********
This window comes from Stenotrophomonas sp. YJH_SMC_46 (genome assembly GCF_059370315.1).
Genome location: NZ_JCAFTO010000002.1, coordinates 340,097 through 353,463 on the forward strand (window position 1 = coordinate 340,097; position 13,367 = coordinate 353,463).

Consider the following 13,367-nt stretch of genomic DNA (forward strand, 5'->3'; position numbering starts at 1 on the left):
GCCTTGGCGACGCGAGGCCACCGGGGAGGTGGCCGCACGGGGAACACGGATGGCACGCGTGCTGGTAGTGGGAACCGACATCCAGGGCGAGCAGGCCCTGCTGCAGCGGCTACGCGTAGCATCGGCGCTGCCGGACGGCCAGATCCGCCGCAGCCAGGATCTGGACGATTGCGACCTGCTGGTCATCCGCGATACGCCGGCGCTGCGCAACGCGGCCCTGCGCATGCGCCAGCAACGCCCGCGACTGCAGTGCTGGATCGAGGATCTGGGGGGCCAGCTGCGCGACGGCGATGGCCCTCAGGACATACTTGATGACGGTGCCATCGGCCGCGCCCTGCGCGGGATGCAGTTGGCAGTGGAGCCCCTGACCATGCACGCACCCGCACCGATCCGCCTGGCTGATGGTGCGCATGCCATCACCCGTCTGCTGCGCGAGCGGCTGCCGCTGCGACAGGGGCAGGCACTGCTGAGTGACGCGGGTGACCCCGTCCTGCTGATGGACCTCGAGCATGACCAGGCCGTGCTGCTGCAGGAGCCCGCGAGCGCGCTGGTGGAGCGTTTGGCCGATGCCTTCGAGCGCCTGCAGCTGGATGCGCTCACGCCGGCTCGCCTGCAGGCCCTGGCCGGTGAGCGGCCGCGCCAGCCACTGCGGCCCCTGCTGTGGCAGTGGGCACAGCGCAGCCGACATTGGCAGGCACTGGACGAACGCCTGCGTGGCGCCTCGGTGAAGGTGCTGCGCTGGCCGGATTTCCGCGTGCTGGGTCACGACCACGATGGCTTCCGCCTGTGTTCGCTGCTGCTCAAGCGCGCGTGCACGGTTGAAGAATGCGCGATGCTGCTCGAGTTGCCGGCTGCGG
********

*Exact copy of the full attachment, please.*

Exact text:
This window comes from Stenotrophomonas sp. YJH_SMC_46 (genome assembly GCF_059370315.1).
Genome location: NZ_JCAFTO010000002.1, coordinates 340,097 through 353,463 on the forward strand (window position 1 = coordinate 340,097; position 13,367 = coordinate 353,463).

Consider the following 13,367-nt stretch of genomic DNA (forward strand, 5'->3'; position numbering starts at 1 on the left):
GCCTTGGCGACGCGAGGCCACCGGGGAGGTGGCCGCACGGGGAACACGGATGGCACGCGTGCTGGTAGTGGGAACCGACATCCAGGGCGAGCAGGCCCTGCTGCAGCGGCTACGCGTAGCATCGGCGCTGCCGGACGGCCAGATCCGCCGCAGCCAGGATCTGGACGATTGCGACCTGCTGGTCATCCGCGATACGCCGGCGCTGCGCAACGCGGCCCTGCGCATGCGCCAGCAACGCCCGCGACTGCAGTGCTGGATCGAGGATCTGGGGGGCCAGCTGCGCGACGGCGATGGCCCTCAGGACATACTTGATGACGGTGCCATCGGCCGCGCCCTGCGCGGGATGCAGTTGGCAGTGGAGCCCCTGACCATGCACGCACCCGCACCGATCCGCCTGGCTGATGGTGCGCATGCCATCACCCGTCTGCTGCGCGAGCGGCTGCCGCTGCGACAGGGGCAGGCACTGCTGAGTGACGCGGGTGACCCCGTCCTGCTGATGGACCTCGAGCATGACCAGGCCGTGCTGCTGCAGGAGCCCGCGAGCGCGCTGGTGGAGCGTTTGGCCGATGCCTTCGAGCGCCTGCAGCTGGATGCGCTCACGCCGGCTCGCCTGCAGGCCCTGGCCGGTGAGCGGCCGCGCCAGCCACTGCGGCCCCTGCTGTGGCAGTGGGCACAGCGCAGCCGACATTGGCAGGCACTGGACGAACGCCTGCGTGGCGCCTCGGTGAAGGTGCTGCGCTGGCCGGATTTCCGCGTGCTGGGTCACGACCACGATGGCTTCCGCCTGTGTTCGCTGCTGCTCAAGCGCGCGTGCACGGTTGAAGAATGCGCGATGCTGCTCGAGTTGCCGGCTGCGG